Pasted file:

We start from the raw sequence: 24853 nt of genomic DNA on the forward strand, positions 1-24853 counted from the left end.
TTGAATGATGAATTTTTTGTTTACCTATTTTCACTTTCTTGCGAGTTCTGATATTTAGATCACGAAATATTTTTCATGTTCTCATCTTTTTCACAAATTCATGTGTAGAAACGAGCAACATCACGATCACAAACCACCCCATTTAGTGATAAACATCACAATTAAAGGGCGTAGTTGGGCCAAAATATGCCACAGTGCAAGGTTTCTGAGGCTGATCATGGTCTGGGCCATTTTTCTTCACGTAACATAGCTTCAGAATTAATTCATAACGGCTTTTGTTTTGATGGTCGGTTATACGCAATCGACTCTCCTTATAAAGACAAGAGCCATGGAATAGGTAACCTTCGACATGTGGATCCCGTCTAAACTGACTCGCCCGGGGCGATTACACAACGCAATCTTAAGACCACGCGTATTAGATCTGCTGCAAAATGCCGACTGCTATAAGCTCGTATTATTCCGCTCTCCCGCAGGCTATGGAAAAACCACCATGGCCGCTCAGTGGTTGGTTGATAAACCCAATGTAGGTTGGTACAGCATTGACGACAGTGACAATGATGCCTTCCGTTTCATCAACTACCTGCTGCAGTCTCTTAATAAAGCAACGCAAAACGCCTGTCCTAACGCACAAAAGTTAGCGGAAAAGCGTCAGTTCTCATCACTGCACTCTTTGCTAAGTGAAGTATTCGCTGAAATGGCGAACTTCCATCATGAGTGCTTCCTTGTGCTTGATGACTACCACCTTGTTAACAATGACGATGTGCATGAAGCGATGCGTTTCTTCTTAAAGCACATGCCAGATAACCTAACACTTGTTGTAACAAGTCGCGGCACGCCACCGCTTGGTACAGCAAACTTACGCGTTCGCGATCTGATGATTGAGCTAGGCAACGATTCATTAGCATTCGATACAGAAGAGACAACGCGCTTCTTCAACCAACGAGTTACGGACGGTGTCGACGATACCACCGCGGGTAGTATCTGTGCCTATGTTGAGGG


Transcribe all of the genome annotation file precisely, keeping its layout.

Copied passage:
We start from the raw sequence: 24853 nt of genomic DNA on the forward strand, positions 1-24853 counted from the left end.
TTGAATGATGAATTTTTTGTTTACCTATTTTCACTTTCTTGCGAGTTCTGATATTTAGATCACGAAATATTTTTCATGTTCTCATCTTTTTCACAAATTCATGTGTAGAAACGAGCAACATCACGATCACAAACCACCCCATTTAGTGATAAACATCACAATTAAAGGGCGTAGTTGGGCCAAAATATGCCACAGTGCAAGGTTTCTGAGGCTGATCATGGTCTGGGCCATTTTTCTTCACGTAACATAGCTTCAGAATTAATTCATAACGGCTTTTGTTTTGATGGTCGGTTATACGCAATCGACTCTCCTTATAAAGACAAGAGCCATGGAATAGGTAACCTTCGACATGTGGATCCCGTCTAAACTGACTCGCCCGGGGCGATTACACAACGCAATCTTAAGACCACGCGTATTAGATCTGCTGCAAAATGCCGACTGCTATAAGCTCGTATTATTCCGCTCTCCCGCAGGCTATGGAAAAACCACCATGGCCGCTCAGTGGTTGGTTGATAAACCCAATGTAGGTTGGTACAGCATTGACGACAGTGACAATGATGCCTTCCGTTTCATCAACTACCTGCTGCAGTCTCTTAATAAAGCAACGCAAAACGCCTGTCCTAACGCACAAAAGTTAGCGGAAAAGCGTCAGTTCTCATCACTGCACTCTTTGCTAAGTGAAGTATTCGCTGAAATGGCGAACTTCCATCATGAGTGCTTCCTTGTGCTTGATGACTACCACCTTGTTAACAATGACGATGTGCATGAAGCGATGCGTTTCTTCTTAAAGCACATGCCAGATAACCTAACACTTGTTGTAACAAGTCGCGGCACGCCACCGCTTGGTACAGCAAACTTACGCGTTCGCGATCTGATGATTGAGCTAGGCAACGATTCATTAGCATTCGATACAGAAGAGACAACGCGCTTCTTCAACCAACGAGTTACGGACGGTGTCGACGATACCACCGCGGGTAGTATCTGTGCCTATGTTGAGGG